England spinner Graeme Swann says more players might start "prioritising their cricket" if the amount of cricket played across the world is not reduced.
England embark on a two-month tour of South Africa next month, soon after Test and one-day series against Australia and the Champions Trophy.
"The last two weeks have been our first weeks off in virtually 12 months and it is hard," Swann told BBC Sport.
"If we play too much, people are going to think, 'hold on, I need a break'."
A chronic knee injury prompted all-rounder Andrew Flintoff to retire from Test cricket following the recent Ashes series, although he is still available for one-day and Twenty20 matches.
It would be nice to get a few days to put your feet up rather than have to put your training kit on and go down the gym
Flintoff, 31, has also turned down the offer of an incremental central contract from the England and Wales Cricket Board, in order to have more control over his own schedule.
He was not the first player in international cricket to prioritise in this way, but there are fears many more will follow his lead as the calendar becomes more and more cluttered.
In addition, Andrew Strauss, who has barely had a break since being named England Test and one-day captain in January, has admitted he may miss this winter's tour of Bangladesh in February and March.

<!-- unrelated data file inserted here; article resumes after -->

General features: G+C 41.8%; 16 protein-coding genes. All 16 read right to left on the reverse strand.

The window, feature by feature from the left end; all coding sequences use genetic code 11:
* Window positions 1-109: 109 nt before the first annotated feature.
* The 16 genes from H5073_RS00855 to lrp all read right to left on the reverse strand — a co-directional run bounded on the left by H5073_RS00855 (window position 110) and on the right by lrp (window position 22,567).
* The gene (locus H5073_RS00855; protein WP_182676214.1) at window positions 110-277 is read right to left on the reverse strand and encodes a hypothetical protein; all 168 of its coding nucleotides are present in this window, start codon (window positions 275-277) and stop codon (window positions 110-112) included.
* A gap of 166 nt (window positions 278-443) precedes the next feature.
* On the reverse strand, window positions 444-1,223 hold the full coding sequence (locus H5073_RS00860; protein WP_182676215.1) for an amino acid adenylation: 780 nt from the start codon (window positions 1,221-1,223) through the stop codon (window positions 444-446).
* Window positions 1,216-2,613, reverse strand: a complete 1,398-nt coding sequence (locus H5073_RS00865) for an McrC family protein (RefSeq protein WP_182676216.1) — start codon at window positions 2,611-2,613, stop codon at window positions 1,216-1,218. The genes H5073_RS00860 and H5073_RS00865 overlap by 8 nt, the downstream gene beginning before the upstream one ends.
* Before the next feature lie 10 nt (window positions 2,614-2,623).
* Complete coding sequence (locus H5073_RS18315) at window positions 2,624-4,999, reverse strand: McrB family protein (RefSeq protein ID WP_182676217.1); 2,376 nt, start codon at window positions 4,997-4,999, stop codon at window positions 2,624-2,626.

After the tour to Bangladesh, England will contest the ICC World Twenty20 in the Caribbean at the beginning of May before fulfilling programmes against Bangladesh and Pakistan at home and attempting to retain the Ashes in Australia.
On top of international commitments, the recent Twenty20 boom has seen the introduction of the Indian Premier League and the Champions League.
"It would be nice to get a few days to put your feet up rather than have to put your training kit on and go down the gym," said Nottinghamshire off-spinner Swann.
"It's like anything, the more you do it, the more blasé you become about it.
"The greatest thing for me is I've only been back involved with the England team so it's still new and exciting to me. We're paid to do this and it's a brilliant job, so I'm not complaining.
"But I can understand fully guys who have been playing four or five years who start thinking 'I'm desperate for a break'. [And when players start] prioritising their cricket, that's dangerous."
Swann added that there should have been a suitable gap between England regaining the Ashes and the one-day series that followed - which England lost 6-1 - in order to promote the sport.
"The one-day series against Australia was hard coming so soon after the Ashes, we didn't have time to celebrate winning them back," added Swann.
"That's one of the thing we missed out on, going straight into the one-day series rather than celebrating properly and getting the whole nation behind the team and promoting the sport a bit more. I think we missed a trick there."
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